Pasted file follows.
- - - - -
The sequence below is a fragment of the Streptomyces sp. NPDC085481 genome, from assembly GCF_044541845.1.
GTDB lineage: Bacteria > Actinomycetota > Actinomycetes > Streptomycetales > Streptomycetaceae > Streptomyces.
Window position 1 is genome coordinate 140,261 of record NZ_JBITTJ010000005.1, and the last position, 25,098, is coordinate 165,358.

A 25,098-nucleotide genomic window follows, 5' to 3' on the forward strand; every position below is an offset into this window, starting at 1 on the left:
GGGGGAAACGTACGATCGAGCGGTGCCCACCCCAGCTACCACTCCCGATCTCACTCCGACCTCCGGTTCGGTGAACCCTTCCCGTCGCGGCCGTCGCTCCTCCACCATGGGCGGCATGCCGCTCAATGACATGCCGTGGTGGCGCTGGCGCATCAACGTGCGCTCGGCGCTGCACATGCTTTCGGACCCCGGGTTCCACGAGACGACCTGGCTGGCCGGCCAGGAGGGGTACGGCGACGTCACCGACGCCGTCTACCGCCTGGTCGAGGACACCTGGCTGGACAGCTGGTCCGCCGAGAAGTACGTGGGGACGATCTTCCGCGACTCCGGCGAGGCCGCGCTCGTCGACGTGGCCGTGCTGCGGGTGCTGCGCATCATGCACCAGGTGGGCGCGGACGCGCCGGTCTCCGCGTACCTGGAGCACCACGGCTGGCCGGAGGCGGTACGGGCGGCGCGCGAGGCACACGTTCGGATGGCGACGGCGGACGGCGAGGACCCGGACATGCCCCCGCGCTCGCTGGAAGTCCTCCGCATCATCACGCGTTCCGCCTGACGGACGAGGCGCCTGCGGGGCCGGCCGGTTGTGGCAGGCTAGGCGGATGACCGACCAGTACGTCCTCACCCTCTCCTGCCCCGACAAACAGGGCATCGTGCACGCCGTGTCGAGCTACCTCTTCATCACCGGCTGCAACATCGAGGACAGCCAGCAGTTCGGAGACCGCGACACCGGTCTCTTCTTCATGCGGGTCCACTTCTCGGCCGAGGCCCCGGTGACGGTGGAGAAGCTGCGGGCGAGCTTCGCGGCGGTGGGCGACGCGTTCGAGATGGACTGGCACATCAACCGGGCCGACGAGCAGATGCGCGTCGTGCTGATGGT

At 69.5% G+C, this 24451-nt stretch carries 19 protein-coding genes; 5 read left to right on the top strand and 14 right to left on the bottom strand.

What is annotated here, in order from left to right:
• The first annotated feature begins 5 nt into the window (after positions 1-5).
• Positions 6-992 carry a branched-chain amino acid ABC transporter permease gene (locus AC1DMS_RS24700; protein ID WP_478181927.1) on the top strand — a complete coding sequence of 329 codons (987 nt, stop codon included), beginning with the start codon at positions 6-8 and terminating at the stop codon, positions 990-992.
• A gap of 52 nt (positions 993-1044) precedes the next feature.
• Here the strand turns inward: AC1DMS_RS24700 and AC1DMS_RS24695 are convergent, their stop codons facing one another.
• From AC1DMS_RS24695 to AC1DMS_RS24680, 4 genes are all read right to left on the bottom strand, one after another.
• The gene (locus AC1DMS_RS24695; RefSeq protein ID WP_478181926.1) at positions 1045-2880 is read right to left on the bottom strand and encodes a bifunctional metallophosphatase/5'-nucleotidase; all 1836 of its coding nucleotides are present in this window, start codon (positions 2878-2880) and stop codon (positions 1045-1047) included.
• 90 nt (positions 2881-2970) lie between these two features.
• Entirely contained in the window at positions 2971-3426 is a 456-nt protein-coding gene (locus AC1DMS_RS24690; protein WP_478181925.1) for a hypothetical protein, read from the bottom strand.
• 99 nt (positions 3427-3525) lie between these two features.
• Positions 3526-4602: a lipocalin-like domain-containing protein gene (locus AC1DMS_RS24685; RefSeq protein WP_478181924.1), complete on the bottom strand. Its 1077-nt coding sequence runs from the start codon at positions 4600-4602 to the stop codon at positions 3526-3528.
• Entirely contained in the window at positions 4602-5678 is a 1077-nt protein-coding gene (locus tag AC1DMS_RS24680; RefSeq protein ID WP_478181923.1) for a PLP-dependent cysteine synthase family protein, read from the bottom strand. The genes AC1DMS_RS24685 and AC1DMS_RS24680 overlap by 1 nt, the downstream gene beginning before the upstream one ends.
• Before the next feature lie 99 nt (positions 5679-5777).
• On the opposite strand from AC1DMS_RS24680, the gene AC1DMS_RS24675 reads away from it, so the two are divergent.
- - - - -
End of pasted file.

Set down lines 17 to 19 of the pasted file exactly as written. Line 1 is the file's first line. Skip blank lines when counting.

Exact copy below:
• Positions 3526-4602: a lipocalin-like domain-containing protein gene (locus AC1DMS_RS24685; RefSeq protein WP_478181924.1), complete on the bottom strand. Its 1077-nt coding sequence runs from the start codon at positions 4600-4602 to the stop codon at positions 3526-3528.
• Entirely contained in the window at positions 4602-5678 is a 1077-nt protein-coding gene (locus tag AC1DMS_RS24680; RefSeq protein ID WP_478181923.1) for a PLP-dependent cysteine synthase family protein, read from the bottom strand. The genes AC1DMS_RS24685 and AC1DMS_RS24680 overlap by 1 nt, the downstream gene beginning before the upstream one ends.
• Before the next feature lie 99 nt (positions 5679-5777).